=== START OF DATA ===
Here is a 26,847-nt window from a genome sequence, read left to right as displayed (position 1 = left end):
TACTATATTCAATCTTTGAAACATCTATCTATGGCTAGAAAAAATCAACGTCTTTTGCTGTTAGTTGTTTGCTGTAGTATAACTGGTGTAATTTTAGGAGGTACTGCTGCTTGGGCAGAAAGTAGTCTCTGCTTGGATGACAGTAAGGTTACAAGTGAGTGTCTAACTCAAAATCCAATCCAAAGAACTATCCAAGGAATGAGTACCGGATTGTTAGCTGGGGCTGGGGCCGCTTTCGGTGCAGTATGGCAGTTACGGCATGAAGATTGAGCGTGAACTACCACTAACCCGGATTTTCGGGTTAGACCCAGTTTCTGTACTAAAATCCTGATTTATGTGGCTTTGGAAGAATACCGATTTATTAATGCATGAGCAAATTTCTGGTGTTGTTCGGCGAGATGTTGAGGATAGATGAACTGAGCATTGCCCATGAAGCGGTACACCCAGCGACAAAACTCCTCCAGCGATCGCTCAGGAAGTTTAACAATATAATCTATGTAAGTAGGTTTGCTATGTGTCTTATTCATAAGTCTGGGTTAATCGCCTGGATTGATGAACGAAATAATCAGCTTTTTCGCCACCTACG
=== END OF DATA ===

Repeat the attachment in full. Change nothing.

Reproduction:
Here is a 26,847-nt window from a genome sequence, read left to right as displayed (position 1 = left end):
TACTATATTCAATCTTTGAAACATCTATCTATGGCTAGAAAAAATCAACGTCTTTTGCTGTTAGTTGTTTGCTGTAGTATAACTGGTGTAATTTTAGGAGGTACTGCTGCTTGGGCAGAAAGTAGTCTCTGCTTGGATGACAGTAAGGTTACAAGTGAGTGTCTAACTCAAAATCCAATCCAAAGAACTATCCAAGGAATGAGTACCGGATTGTTAGCTGGGGCTGGGGCCGCTTTCGGTGCAGTATGGCAGTTACGGCATGAAGATTGAGCGTGAACTACCACTAACCCGGATTTTCGGGTTAGACCCAGTTTCTGTACTAAAATCCTGATTTATGTGGCTTTGGAAGAATACCGATTTATTAATGCATGAGCAAATTTCTGGTGTTGTTCGGCGAGATGTTGAGGATAGATGAACTGAGCATTGCCCATGAAGCGGTACACCCAGCGACAAAACTCCTCCAGCGATCGCTCAGGAAGTTTAACAATATAATCTATGTAAGTAGGTTTGCTATGTGTCTTATTCATAAGTCTGGGTTAATCGCCTGGATTGATGAACGAAATAATCAGCTTTTTCGCCACCTACG